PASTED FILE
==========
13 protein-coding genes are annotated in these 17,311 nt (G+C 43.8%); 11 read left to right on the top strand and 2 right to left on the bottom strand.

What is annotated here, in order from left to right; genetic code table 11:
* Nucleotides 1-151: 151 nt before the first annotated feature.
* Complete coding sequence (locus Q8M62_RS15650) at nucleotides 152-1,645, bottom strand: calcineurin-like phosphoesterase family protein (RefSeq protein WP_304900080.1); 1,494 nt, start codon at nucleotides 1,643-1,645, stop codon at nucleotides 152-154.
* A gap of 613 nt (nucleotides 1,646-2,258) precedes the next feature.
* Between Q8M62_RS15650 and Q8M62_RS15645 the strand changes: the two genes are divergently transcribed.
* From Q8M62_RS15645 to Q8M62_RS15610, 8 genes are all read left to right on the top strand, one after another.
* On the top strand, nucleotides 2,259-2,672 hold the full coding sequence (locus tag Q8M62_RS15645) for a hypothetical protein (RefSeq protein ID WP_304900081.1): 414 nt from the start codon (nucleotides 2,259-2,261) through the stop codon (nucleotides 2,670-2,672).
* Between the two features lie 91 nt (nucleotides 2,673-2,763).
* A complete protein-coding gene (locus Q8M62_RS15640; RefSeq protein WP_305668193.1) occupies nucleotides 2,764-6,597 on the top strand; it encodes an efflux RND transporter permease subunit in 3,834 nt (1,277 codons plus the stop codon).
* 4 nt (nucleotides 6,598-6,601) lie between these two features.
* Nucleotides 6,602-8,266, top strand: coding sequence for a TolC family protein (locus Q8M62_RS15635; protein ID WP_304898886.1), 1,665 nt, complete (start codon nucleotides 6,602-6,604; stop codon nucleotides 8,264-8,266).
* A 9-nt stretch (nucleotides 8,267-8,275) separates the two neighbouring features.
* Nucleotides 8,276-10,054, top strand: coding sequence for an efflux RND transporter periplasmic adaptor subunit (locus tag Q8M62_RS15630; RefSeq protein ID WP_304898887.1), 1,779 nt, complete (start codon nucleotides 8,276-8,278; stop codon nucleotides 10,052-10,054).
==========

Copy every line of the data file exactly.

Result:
13 protein-coding genes are annotated in these 17,311 nt (G+C 43.8%); 11 read left to right on the top strand and 2 right to left on the bottom strand.

What is annotated here, in order from left to right; genetic code table 11:
* Nucleotides 1-151: 151 nt before the first annotated feature.
* Complete coding sequence (locus Q8M62_RS15650) at nucleotides 152-1,645, bottom strand: calcineurin-like phosphoesterase family protein (RefSeq protein WP_304900080.1); 1,494 nt, start codon at nucleotides 1,643-1,645, stop codon at nucleotides 152-154.
* A gap of 613 nt (nucleotides 1,646-2,258) precedes the next feature.
* Between Q8M62_RS15650 and Q8M62_RS15645 the strand changes: the two genes are divergently transcribed.
* From Q8M62_RS15645 to Q8M62_RS15610, 8 genes are all read left to right on the top strand, one after another.
* On the top strand, nucleotides 2,259-2,672 hold the full coding sequence (locus tag Q8M62_RS15645) for a hypothetical protein (RefSeq protein ID WP_304900081.1): 414 nt from the start codon (nucleotides 2,259-2,261) through the stop codon (nucleotides 2,670-2,672).
* Between the two features lie 91 nt (nucleotides 2,673-2,763).
* A complete protein-coding gene (locus Q8M62_RS15640; RefSeq protein WP_305668193.1) occupies nucleotides 2,764-6,597 on the top strand; it encodes an efflux RND transporter permease subunit in 3,834 nt (1,277 codons plus the stop codon).
* 4 nt (nucleotides 6,598-6,601) lie between these two features.
* Nucleotides 6,602-8,266, top strand: coding sequence for a TolC family protein (locus Q8M62_RS15635; protein ID WP_304898886.1), 1,665 nt, complete (start codon nucleotides 6,602-6,604; stop codon nucleotides 8,264-8,266).
* A 9-nt stretch (nucleotides 8,267-8,275) separates the two neighbouring features.
* Nucleotides 8,276-10,054, top strand: coding sequence for an efflux RND transporter periplasmic adaptor subunit (locus tag Q8M62_RS15630; RefSeq protein ID WP_304898887.1), 1,779 nt, complete (start codon nucleotides 8,276-8,278; stop codon nucleotides 10,052-10,054).